Medical Cannabis Use Not Uncommon for Menopause Symptoms, Study Finds
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Medical cannabis use may be common in midlife individuals experiencing menopause-related symptoms, according to a study published online Aug. 2 in Menopause.
M. Kathryn Dahlgren, PhD, from the McLean Hospital Imaging Center in Belmont, Massachusetts, and colleagues assessed patterns of medical cannabis use in 131 perimenopausal and 127 postmenopausal individuals. Participants were recruited through online postings on social media platforms and via Rally, the Mass General Brigham online recruitment platform.
The researchers found that most participants reported current cannabis use (86.1%) and endorsed using medical cannabis for menopause-related symptoms (78.7%), including sleep disturbance (67.4%) and mood/anxiety (46.1%). Smoking (84.3%) and edibles (78.3%) were the most common modes of use. Perimenopausal participants reported increased use of medical cannabis to treat menopause-related mood/anxiety symptoms compared with postmenopausal participants.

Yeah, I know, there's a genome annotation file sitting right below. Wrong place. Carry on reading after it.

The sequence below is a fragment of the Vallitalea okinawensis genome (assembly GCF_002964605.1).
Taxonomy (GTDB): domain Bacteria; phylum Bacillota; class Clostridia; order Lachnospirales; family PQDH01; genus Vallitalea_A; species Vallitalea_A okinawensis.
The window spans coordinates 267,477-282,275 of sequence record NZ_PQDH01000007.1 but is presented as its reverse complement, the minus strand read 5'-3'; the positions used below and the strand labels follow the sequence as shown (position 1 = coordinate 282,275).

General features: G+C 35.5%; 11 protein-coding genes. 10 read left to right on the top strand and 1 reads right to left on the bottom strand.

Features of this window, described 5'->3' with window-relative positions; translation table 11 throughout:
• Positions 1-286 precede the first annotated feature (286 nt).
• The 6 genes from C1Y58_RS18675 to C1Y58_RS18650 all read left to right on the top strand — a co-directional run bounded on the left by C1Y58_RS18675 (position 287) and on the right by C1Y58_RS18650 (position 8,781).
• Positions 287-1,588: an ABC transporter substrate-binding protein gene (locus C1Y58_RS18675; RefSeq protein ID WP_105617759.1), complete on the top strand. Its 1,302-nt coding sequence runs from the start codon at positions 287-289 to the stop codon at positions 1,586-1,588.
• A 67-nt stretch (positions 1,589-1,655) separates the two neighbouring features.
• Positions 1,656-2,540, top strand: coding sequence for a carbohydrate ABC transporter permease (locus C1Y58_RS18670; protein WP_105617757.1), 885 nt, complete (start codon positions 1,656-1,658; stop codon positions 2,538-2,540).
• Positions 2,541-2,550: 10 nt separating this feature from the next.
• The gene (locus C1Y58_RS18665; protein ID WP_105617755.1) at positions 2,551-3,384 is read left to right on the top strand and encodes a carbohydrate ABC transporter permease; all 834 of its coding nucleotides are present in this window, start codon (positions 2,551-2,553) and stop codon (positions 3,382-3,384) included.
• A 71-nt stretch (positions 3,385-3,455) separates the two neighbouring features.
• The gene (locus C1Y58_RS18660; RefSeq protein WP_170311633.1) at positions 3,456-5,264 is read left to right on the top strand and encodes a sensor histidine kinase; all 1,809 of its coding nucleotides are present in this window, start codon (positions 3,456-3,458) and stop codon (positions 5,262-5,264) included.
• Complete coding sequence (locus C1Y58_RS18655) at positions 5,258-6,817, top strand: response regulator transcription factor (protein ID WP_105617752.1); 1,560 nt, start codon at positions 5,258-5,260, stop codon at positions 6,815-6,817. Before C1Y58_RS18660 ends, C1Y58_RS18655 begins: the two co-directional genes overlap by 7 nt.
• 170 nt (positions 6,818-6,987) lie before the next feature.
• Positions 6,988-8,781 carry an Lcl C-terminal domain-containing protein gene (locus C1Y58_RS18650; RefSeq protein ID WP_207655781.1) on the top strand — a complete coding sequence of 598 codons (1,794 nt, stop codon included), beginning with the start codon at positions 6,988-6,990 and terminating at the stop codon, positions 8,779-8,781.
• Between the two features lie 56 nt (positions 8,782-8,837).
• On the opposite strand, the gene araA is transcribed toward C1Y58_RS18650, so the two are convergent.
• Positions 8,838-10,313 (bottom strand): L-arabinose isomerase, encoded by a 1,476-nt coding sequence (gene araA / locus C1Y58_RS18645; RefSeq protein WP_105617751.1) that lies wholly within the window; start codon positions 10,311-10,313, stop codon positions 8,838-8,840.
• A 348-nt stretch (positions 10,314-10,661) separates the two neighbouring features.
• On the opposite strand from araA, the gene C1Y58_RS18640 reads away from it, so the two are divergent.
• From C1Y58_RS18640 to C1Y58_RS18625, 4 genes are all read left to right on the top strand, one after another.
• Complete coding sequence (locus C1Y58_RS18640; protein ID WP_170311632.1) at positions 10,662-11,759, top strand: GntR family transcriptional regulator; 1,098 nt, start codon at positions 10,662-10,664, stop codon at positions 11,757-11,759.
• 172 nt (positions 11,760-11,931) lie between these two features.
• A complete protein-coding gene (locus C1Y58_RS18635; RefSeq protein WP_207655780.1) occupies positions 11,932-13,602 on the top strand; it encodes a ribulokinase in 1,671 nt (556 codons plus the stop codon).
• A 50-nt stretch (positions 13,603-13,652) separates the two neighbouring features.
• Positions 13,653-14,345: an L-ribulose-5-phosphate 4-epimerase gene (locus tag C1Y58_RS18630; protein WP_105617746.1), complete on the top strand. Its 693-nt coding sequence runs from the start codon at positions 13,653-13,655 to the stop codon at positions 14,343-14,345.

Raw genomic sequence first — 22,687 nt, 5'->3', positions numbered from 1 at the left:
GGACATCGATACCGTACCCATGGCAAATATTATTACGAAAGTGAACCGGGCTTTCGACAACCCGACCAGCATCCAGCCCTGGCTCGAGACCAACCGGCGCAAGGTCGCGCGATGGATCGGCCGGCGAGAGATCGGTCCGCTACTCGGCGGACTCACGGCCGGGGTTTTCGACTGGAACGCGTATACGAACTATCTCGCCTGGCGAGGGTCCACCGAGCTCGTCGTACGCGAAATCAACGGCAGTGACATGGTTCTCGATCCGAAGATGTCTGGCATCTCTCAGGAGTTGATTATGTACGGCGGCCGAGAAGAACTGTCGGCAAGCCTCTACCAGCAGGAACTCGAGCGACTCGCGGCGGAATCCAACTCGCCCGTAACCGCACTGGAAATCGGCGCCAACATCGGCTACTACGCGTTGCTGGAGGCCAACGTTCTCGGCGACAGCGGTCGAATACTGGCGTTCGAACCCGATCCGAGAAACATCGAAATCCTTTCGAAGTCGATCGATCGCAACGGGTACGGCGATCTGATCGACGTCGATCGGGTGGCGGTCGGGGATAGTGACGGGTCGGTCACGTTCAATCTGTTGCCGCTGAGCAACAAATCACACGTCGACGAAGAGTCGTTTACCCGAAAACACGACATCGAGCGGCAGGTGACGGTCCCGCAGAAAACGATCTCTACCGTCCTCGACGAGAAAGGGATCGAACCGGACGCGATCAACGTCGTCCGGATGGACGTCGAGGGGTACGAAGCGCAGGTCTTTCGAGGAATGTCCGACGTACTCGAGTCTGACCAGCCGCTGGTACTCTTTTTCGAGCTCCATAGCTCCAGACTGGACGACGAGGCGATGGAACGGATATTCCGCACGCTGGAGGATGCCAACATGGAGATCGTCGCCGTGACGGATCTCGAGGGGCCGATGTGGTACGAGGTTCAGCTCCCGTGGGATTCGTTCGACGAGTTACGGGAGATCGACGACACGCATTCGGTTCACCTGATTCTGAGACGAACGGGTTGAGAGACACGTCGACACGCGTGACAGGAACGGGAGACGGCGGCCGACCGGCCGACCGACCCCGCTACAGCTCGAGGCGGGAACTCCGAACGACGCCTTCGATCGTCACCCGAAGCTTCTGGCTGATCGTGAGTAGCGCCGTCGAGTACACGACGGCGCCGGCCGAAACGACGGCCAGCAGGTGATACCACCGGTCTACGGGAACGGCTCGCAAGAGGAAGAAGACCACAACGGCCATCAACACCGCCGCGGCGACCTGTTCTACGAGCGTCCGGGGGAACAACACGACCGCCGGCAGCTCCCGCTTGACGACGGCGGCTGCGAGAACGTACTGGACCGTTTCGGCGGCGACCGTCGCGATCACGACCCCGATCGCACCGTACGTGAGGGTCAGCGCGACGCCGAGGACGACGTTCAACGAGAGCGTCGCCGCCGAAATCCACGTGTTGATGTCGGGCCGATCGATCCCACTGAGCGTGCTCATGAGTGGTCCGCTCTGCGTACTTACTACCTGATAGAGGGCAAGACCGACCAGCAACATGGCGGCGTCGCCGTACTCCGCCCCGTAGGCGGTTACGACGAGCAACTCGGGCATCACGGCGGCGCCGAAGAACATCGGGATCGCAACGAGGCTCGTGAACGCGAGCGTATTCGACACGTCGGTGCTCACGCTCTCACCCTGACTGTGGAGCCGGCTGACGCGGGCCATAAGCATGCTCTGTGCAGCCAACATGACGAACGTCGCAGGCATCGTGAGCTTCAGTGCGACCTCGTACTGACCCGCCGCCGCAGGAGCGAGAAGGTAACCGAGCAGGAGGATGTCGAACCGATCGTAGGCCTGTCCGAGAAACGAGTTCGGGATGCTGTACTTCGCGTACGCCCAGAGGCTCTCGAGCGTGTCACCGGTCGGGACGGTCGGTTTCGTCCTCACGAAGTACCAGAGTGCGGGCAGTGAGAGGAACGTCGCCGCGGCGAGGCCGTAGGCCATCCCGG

"Given the lack of clinical trial data on the efficacy and safety of medical cannabis for management of menopause symptoms, more research is needed before this treatment can be recommended in clinical practice," Stephanie Faubion, M.D., medical director of the North American Menopause Society, said in a statement. "Health care professionals should query their patients about the use of medical cannabis for menopause symptoms and provide evidence-based recommendations for symptom management."
This article has been republished from materials provided by The Pennsylvania State University. Note: material may have been edited for length and content. For further information, please contact the cited source.